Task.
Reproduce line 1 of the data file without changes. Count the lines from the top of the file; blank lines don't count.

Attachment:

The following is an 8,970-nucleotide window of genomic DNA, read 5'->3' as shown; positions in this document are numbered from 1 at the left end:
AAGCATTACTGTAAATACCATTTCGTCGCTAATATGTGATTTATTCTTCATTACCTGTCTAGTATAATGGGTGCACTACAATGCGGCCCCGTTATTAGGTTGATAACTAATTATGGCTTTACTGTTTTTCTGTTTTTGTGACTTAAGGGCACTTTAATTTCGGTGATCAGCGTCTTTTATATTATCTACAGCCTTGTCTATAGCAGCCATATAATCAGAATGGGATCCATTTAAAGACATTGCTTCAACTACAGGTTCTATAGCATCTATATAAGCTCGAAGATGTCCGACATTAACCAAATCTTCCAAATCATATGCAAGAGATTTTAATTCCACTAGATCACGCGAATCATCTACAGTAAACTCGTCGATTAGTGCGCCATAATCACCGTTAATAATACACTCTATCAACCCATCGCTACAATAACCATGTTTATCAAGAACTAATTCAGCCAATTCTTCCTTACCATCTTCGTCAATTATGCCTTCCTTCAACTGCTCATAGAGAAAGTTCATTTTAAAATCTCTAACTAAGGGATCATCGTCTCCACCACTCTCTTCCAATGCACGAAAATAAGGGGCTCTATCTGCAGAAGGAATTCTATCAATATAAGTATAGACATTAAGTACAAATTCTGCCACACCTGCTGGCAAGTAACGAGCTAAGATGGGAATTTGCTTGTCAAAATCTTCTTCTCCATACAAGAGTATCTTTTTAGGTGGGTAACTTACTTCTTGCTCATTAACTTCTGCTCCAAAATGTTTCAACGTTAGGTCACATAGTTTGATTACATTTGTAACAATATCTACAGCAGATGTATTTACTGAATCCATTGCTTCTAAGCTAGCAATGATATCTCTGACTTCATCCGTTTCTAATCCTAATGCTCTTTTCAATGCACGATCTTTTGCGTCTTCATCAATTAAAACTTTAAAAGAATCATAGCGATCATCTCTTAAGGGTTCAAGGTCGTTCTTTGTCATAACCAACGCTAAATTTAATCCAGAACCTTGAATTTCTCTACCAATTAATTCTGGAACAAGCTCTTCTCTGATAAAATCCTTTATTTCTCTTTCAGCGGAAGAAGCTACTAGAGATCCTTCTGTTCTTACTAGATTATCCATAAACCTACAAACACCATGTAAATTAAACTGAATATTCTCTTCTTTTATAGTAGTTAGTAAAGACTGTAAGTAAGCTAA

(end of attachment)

The following is an 8,970-nucleotide window of genomic DNA, read 5'->3' as shown; positions in this document are numbered from 1 at the left end: